In 2023, after the Covid-19 pandemic and its restrictions, along with refugee pressures and inflation plaguing the world, there seems to be a concerted shift of Europe to the right, with the rise of right-wing coalitions with far-right parties across Europe (Lynch, 2023). Silver (2022) presents an extensive graph showing that since 2000, the populist trend from Greece to Sweden has progressively grown. Bergmann (2020) argues that nationalist populism emerges after a major crisis. The above is verified in Silver (2022), as especially after the economic crisis in 2008, there is a simultaneous upward trend in most European countries, but also the emergence of populist parties, such as Syriza (Greece), and Podemos (Spain). Populist parties, according to both Silver (2022) and Bergmann (2020), appeared after the migration flows in 2015. So now, after a major crisis, it is “natural” for populist parties to gain more strength and spread, especially since many countries have been unable to “recover from the shock” of 2015.
Populism in Member States
The top five radical right populist parties (by MEPs) are Lega (Italy), National Rally (France), Fidesz (Hungary), AfD (Germany) and Brothers of Italy (Treib, 2021: 178). Lega is the now ruling party of Italy, National Rally is the second party in France, and Fidesz is still the government of Hungary. On the national level, according to Silver (2022), AfD in Germany, as well as SYRIZA in Greece, for example, dropped dramatically since the previous national elections. However, in Germany, the most critical country in the European Union (in terms of administration), there seemed to be a twist, as the AfD came third in the state elections in Bavaria and Hesse, behind the CDU and CSU (Burchard and Angelos, 2023). The trend for AfD is upwards as polls show the party leading in the former East Germany with 28 percent. It is also expected to come first in the upcoming parliamentary elections in Brandenburg Thuringia and Saxony (Angelos, 2023).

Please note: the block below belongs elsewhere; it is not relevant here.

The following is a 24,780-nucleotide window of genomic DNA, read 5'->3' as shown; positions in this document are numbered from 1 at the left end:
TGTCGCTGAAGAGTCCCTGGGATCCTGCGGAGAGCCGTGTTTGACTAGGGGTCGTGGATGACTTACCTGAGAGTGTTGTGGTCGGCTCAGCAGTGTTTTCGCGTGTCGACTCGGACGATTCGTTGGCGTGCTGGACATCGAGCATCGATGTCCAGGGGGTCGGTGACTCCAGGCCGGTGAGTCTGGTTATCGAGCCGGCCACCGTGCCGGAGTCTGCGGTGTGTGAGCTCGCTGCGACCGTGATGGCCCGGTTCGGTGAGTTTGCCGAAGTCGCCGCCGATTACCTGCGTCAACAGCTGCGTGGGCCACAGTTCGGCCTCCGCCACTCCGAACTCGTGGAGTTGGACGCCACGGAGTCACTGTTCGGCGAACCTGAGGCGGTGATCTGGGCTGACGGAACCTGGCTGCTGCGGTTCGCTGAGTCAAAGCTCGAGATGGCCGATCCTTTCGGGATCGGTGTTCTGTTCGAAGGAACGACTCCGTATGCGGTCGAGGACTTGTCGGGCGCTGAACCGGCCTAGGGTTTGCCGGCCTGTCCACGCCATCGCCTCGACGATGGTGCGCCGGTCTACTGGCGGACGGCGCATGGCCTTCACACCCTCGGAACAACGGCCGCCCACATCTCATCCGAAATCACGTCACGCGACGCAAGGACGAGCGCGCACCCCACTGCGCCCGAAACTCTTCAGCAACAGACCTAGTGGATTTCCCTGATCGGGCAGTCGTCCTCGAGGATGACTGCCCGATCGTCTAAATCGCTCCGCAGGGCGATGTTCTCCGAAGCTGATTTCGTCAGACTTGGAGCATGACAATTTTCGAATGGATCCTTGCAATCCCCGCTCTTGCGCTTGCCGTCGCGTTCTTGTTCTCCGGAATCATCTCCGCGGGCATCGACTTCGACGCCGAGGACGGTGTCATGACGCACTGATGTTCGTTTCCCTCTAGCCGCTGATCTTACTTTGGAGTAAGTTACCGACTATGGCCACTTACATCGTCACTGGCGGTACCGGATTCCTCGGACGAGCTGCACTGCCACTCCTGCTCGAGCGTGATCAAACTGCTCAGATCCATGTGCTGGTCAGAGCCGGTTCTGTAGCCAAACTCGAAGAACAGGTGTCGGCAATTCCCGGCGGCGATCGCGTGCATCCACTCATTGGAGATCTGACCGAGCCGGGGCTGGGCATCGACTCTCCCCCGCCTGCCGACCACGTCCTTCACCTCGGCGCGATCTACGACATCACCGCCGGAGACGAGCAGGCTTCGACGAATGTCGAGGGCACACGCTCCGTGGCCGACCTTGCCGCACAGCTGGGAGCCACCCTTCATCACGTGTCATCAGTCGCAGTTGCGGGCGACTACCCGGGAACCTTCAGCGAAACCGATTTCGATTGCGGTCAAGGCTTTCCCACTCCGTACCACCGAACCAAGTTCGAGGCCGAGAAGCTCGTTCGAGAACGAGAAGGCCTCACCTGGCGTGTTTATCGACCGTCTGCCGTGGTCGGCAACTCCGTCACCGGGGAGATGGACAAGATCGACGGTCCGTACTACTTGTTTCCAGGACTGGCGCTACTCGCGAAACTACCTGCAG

In Greece, for example, SYRIZA is the opposition party but lost a fair share of votes. In the 2023 national elections, it’s the first time that three far-right populist parties made their way into the Greek Parliament. The first of them is a party named Spartans – which is a successor to the Nazist party Golden Dawn (which was in the European Parliament as well in 2014). Second came the Greek Solution – a party already in the parliament since the 2019 elections, and third came Victory (NIKI in Greek). The three combined are over 10 percent of the parliamentary seats (34 out of 300) (Ministry of Interior, 2023).
In 2023, in the elections held in the Netherlands, the populist BBB (Farmer – Citizen Movement) party, was the big winner, as it got 19 percent of the votes, securing seats in the parliament (Henley, 2023). Netherlands’ economy is based on the farming industry, as the agricultural sector exports around €65 billions of agricultural produce per year (Ministerie van Economische Zaken, 2023). The rise of BBB is due to Rutte’s government, which wanted to pass a law to reduce nitrogen emissions by 50 percent by 2030, as the Dutch soil is severely polluted by nitrous oxide, ammonia or nitrate emission (Vallet, 2022). Farmers felt attacked and started protesting shortly after the announcement of the new policy. In the Netherlands’ case, it is evident that anger and resentment towards the government were the cause of the BBB party’s rise in the elections.
Psychology of Populism
The above cases serve as examples, to show two things. First, it provides evidence that populism is a growing phenomenon within the European Union. Second, the Netherlands example shows that the emergence of BBB is due to negative feelings in a significant portion of the population. Maybe the case of the Netherlands can explain the rise of populism in other EU countries.